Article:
Retirees planning to show up at Mulgrew’s confab had some colorful protest methods in mind. “Bring rotten tomatoes! Lol,” Joseph Gloss, a retired NYPD sergeant, wrote in response to a Facebook post asking people to show up for the demonstration. Marianne Pizzitola, an ex-FDNY emergency medical specialist and president of the NYC Organization of Public Service Retirees, said she had dished out nearly $1,500 to rent a billboard truck for the Mulgrew protest. “We probably would have had a really good turnout,” she said.” I wanted Mr. Mulgrew to know how we all felt. I wanted him to hear how people feel about all this.”
Fallen Into the Dictator Trap:
Autocrats eventually succumb to what may be called the
“dictator trap.” The strategies they use to stay in power tend to
trigger their eventual downfall. Rather than being long-term planners,
many make catastrophic short-term errors—the kinds of errors that would
likely have been avoided in democratic systems. They hear only from
sycophants, and get bad advice. They misunderstand their population.
They don’t see threats coming until it’s too late.
I've been posting stories (Hiding Mulgrew in Plain Sight - Scripting, Rehearsals. Shutting down critics: Internal polling on Mulgrew not good) citing Jon Halabi, Campaign Strategy: hide Mulgrew.
Even within Unity Caucus, Mulgrew is unpopular in many quarters but Unity is not a true democratic institution so no mechanism exists to replace him. Some Unity insiders have shared stories that they are worried about the coming election because of Mulgrew and feel if they had chosen a different candidate they would win hands down. Now many of them are just not motivated enough to beat the bushes for him. The most rabid are those worried about their jobs if Unity should lose.
When we heard Mulgrew was going to make an appearance in Bayside (safe territory he thought) on April 4, retiree groups working with active UFT members began to plan a rally to greet him.
Then this in today's Daily News:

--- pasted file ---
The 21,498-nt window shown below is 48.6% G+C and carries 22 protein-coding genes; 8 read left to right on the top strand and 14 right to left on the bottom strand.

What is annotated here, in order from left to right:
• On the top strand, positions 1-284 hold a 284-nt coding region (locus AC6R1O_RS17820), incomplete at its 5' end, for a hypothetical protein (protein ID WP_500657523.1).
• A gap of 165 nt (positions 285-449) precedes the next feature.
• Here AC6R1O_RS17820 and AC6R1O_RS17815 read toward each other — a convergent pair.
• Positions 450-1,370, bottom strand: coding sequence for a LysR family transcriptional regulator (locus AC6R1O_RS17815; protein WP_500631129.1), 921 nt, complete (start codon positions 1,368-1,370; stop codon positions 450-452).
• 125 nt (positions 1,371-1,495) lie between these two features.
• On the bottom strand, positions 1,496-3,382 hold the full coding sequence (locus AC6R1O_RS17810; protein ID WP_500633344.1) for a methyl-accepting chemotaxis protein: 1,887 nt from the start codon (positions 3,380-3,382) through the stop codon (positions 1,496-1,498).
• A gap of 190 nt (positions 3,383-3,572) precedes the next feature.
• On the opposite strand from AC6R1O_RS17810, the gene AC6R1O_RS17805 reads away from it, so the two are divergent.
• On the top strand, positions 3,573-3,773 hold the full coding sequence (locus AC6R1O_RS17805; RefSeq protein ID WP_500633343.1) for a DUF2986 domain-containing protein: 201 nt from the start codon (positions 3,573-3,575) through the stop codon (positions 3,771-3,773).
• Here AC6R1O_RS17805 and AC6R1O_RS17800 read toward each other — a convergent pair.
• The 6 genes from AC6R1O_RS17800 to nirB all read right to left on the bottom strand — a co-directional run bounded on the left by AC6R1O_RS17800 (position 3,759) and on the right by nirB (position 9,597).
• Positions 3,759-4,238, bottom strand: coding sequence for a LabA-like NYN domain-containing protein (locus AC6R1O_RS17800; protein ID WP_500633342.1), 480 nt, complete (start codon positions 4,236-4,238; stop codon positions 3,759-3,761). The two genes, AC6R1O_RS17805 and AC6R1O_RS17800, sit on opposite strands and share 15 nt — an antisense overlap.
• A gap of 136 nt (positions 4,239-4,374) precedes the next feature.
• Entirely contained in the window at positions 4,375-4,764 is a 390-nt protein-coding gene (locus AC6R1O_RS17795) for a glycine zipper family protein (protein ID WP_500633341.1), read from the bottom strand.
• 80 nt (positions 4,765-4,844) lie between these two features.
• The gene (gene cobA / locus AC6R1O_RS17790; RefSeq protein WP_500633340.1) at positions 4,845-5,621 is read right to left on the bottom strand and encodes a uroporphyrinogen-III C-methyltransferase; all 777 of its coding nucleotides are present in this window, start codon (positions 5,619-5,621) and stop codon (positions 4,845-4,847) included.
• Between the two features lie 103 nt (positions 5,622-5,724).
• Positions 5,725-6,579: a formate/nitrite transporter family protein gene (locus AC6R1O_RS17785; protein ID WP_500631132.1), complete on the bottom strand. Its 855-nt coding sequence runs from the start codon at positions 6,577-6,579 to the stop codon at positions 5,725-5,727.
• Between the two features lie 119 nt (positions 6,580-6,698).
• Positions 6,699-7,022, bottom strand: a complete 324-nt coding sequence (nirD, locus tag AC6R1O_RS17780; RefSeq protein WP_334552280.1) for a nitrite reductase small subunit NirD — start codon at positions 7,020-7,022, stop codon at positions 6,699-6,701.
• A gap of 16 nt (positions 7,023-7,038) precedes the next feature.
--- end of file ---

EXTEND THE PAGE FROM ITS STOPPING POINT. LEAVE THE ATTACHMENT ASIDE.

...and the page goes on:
NYC teachers union boss cancels event after protest threat from retirees angry over new Medicare planNYC teachers union boss cancels event after protest threat from retirees angry over new Medicare plan Chris Sommerfeldt New York Daily News Mar 31, 2022 at 5:26 PM The city’s teachers union boss has abruptly canceled a meet-and-greet with current and former members after a group of retirees threatened to turn the event into a protest over the Adams administration’s effort to shift them onto a controversial new Medicare plan, the Daily News has learned.Michael Mulgrew, president of the United Federation of Teachers, was supposed to host the sit-down at the Towers At Water’s Edge in Bayside, Queens, this coming Monday, according to an online invitation that promised “light refreshments and conversation.”But on Wednesday, a UFT official sent out an email to members who signed up for the event saying the union would have to cancel and reschedule the confab at a different location due to “circumstances beyond our control.”“The building is requiring formal security. This has not been a practice of the UFT at any of our meetings,” the official, Mary Vaccaro, wrote in the email, a copy of which was obtained by The News.Retired New York City municipal workers are pictured on the steps of Brooklyn Borough Hall to call on New York City Mayor-Elect Eric Adams to preserve their Medicare coverage in December 2021.The cancellation notice was issued one day after the NYC Organization of Public Service Retirees began spreading word on social media that it planned to stage a protest at Mulgrew’s event over Mayor Adams’ effort to switch retired municipal workers off traditional Medicare and onto Medicare Advantage Plan.Like many organized labor leaders, Mulgrew has been supportive of the Advantage plan, which Adams’ administration argues would provide municipal retirees with good health benefits while saving city taxpayers hundreds of millions of dollars every year thanks to a larger chunk of federal funding.But more than 64,000 retirees have opted out of the new plan over concerns that it would downgrade their health coverage by requiring preauthorization clearance for certain medical procedures.They’ve also raised concern about the Advantage plan being administered by a private health insurance company, arguing that its profit motives could result in inferior benefits in the long run, among other issues.Retirees planning to show up at Mulgrew’s confab had some colorful protest methods in mind. “Bring rotten tomatoes! Lol,” Joseph Gloss, a retired NYPD sergeant, wrote in response to a Facebook post asking people to show up for the demonstration. Marianne Pizzitola, an ex-FDNY emergency medical specialist and president of the NYC Organization of Public Service Retirees, said she had dished out nearly $1,500 to rent a billboard truck for the Mulgrew protest. “We probably would have had a really good turnout,” she said.” I wanted Mr. Mulgrew to know how we all felt. I wanted him to hear how people feel about all this.”A UFT spokeswoman declined to specify Thursday why Mulgrew’s meet-and-greet was canceled, but promised it would be rescheduled. A rep for the Bayside event space did not return a request for comment.In addition to vocal opposition from Pizzitola’s group, the Adams administration has run into legal complications in rolling out the Advantage plan. A Manhattan Supreme Court judge ruled earlier this month that the administration could not slap a $191 monthly penalty on retirees who want to keep their current coverage — a decision jeopardizing Adams’ promise that the plan would generate sizable taxpayer savings. The administration is appealing the ruling, but calls for Adams to scrap the Advantage plan altogether have mounted in the interim. Comptroller Brad Lander took the unusual step of refusing to register the contract for the Advantage plan. In a statement issued by Lander, he said, “our office cannot currently assess the total cost to the City and fulfill our mandate to confirm that the contract is fully funded” due to the ongoing litigation.In the meantime, six City Council members and eight members of the State Assembly have signed on to an open letter to Adams urging him to drop his appeal of the court ruling and allow retirees to keep their traditional Medicare without the $191 fee.